BY: Simon Archer-Perkins – Director
Retail has and is evolving. The interaction between the consumer and the Brand has become closer. The consumer is now exposed to an array of multi-channel advertising, ‘likes’ and other targeted media advertising. It is therefore no longer good enough just to be selling a product at the right price. With all this choice, broadly the consumer now wants an in depth understanding of the Brand’s ethos – what they stand for – and how this is integrated into the product that they receive in the post the day after pressing ‘add to cart’ on the chosen company’s website.
Increasingly, one aspect of this new ‘under the hood’ perspective focuses on ‘Sustainability’ and ‘Environmental Footprint’. This appears to have been born out of the emergence of the Millennial as a consumer force the world over. This is an age group between 16-36 and it is estimated that there are 2.5 billion of them globally. Due to the widespread adoption of technology, they make purchase decisions that are more engaged and complex. There is an expectation that products can be ordered at a touch of a button, shipped (of course for free within domestic markets) direct to their home and if they do not really like the product, they can return (and again without actually paying for the return shipping). At the same time, they want to make sure that the products are manufactured in a sustainable way, are environmentally friendly (using recycled ocean plastic, or organic yarn, or packaged in natural sea-grass fibres) and still meet any functional or design needs.
There is nothing wrong with wanting sustainable products. There is nothing untoward with wanting a good environmental footprint. There is nothing incorrect with wanting Asian factory workers to be treated well by the factories who employ them. That is all commendable. In most people’s Utopia, sustainability and protection of the environment would be a given. There would be no waste, period. However, are these demands realistic?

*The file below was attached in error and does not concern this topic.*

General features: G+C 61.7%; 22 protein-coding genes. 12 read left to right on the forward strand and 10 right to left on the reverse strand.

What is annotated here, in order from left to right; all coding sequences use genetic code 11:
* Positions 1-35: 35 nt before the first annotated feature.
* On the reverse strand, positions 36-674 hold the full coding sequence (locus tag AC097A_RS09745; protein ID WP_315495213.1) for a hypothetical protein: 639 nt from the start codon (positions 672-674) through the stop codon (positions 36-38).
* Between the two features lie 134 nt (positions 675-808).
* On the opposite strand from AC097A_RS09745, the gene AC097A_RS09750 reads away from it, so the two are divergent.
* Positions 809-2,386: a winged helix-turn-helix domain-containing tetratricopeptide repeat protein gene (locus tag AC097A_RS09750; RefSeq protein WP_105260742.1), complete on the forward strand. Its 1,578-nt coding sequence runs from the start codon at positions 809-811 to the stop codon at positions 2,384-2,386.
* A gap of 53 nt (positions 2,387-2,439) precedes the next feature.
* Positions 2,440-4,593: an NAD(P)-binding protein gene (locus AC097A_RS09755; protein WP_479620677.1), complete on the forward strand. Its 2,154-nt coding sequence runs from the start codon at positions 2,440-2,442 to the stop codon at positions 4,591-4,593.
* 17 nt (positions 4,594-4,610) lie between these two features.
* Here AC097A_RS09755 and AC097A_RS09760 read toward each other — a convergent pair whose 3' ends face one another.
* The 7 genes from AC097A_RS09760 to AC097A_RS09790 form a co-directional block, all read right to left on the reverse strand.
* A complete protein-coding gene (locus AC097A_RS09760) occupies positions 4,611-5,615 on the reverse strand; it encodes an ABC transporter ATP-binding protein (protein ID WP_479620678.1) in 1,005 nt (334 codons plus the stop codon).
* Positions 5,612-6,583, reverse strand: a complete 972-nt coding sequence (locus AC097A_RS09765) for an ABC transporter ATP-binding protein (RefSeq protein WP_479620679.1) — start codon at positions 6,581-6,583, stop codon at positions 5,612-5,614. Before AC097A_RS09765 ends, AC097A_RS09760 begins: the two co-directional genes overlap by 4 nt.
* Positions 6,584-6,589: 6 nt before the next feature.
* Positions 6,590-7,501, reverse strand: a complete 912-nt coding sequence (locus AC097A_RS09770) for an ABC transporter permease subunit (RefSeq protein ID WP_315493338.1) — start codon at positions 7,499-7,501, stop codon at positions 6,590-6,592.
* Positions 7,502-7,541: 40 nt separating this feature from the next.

Consumer Brands are, and have been scrambling, to promote sustainability and are increasingly providing full transparency across all their global factories whether wholly owned or third party. Pictures of the factories and the individuals who made the products are more and more commonly adorning the sustainability pages of a Brand’s website. Some companies are even moving to give consumers the choice at the point of purchase which country and factory they want to buy from. It is becoming an integral part of the decision-making process whether to buy a dress or some jeans from China or Sri Lanka. This all costs money, and some will argue money well spent.
There is one issue that is prevalent in a lot of the conversations we have had over the past year with retailers and Brands. For all their good intentions (and they are good), the notion of the ‘sustainable Consumer’ is in fact oxymoronic. It is a contradiction. The issue that is consistently raised is that the consumer does not want to pay any more for this level of sustainability. It is a ‘given’. A part of the price they have always paid for the product, and if it is not, well, they will move to put their money in another Brand’s coffers.
For a Brand to properly implement a sustainability strategy it must be an innate part of their core strategy. They need to live and breathe it and this needs to infiltrate down through their manufacturing partners to the very product make-up. There are therefore concessions to make that will and have to cost money. The recycled pulp shoebox will cost more than the traditional version, and it will not visually look as nice, and you will not be able to use the same print but it is more sustainable, as an example.
In order for the Brands to properly implement sustainability as a core strategy, the consumer must be willing to pay a little bit more. This is particularly true of emerging brands who do not have the margins or cash reserves of their established multinational competition. Key to this point is that the monies have to likewise filter down to the manufacturers and their sub-suppliers and in certain circumstances the salaries paid to the workers themselves. There is no point in requesting gold when you only are willing to pay for brass.
Sustainability starts with a decision by the consumer. They need to be prepared to pay more to ensure that it becomes an innate part of any Brand’s strategy and the investment is strategically harnessed in a way that empowers the supply chain to really innovate and deliver true sustainability.